The global Covid-19 pandemic and the actions necessary to contain it have caused unprecedented social and economic impacts. Once again it shows how susceptible our societies are to crises. Billions of people are worried about their health, their jobs and their incomes. To limit the economic damage and to prevent it from being compounded by a financial heart attack, governments and central banks have been forced to engage in massive interventions. The inequalities in our societies have been cruelly exposed.
This shock comes against the backdrop of the mounting climate emergency, and when the effects of the great financial crash of 2008 and the eurozone crisis that followed it are still with us. We have in effect been living in a state of continual crisis for over a decade. So why have we been left so unprepared?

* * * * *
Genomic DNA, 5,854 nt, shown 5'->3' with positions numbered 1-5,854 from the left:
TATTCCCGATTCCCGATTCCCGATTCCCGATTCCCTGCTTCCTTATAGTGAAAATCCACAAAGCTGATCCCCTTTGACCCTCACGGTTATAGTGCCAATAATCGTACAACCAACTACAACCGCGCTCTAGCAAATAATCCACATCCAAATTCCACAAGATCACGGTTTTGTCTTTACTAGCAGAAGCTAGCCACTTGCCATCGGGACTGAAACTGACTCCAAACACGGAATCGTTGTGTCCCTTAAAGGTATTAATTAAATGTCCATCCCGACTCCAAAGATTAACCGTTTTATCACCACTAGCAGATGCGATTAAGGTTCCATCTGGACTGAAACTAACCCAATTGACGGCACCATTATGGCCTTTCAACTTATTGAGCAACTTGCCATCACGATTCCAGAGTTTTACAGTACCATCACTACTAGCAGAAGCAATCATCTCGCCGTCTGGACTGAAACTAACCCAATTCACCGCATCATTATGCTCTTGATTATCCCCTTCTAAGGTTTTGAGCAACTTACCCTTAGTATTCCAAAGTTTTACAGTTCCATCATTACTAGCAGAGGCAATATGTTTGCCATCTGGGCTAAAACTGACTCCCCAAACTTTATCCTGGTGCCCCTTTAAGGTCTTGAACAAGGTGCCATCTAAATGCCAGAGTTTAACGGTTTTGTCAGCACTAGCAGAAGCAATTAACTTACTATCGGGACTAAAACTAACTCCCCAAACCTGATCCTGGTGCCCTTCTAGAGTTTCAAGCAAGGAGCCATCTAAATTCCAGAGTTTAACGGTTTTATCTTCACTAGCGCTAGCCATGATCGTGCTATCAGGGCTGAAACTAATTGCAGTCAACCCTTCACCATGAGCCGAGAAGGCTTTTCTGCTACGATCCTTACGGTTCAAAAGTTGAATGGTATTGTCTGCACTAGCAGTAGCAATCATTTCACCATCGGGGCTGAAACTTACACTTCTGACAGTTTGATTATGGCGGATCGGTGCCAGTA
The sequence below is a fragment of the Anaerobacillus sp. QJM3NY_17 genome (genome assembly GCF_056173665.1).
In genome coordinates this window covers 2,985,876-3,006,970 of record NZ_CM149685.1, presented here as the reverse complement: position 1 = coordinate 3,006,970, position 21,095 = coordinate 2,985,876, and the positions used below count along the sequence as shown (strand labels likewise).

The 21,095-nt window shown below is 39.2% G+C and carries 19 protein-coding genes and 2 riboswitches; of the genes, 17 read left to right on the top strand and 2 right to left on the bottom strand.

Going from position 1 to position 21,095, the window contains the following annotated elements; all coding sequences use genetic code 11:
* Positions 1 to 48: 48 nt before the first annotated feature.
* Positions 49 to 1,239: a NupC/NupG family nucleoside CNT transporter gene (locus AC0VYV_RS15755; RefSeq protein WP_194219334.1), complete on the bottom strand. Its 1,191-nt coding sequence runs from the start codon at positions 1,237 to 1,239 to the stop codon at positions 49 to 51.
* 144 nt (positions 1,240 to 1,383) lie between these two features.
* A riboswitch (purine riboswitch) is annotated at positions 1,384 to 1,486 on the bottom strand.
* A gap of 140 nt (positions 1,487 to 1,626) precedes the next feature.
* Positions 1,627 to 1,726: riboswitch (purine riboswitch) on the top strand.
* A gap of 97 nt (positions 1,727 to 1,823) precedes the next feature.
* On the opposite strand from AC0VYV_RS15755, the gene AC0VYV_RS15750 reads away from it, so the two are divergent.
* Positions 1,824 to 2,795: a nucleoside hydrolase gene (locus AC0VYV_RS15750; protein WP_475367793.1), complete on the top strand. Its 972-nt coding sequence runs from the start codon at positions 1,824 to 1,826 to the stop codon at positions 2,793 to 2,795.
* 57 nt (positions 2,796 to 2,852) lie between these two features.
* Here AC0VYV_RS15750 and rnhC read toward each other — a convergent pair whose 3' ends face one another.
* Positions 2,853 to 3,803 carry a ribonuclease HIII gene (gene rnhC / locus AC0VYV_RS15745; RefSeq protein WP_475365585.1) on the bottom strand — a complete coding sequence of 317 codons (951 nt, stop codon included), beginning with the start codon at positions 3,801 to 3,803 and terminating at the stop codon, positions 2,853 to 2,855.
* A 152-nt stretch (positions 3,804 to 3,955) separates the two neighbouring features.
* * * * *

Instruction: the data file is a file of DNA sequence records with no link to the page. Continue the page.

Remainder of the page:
Financial, ecological and health crises are often compared to “acts of god” that are beyond our control. This is dangerously misleading. While we cannot completely avoid shocks such as a novel virus or a financial bubble, whether these turn into economic and social crises is under our control. We cannot limit ourselves to reactive and improvised politics and economic policy when in the midst of a crisis. In light of the last decade of economic distress and the climate emergency that is already upon us, we need a progressive politics of resilience.
Such a politics must be concerned with the timely identification of risks, and to tackle the social and economic processes that contribute to them. It must develop the capacity to enable our society and economy to handle the shocks that will arise, to adapt and reconstruct more robustly and to recover in a more sustainable and equitable way.
Continue reading for our full assessment of the challenges ahead.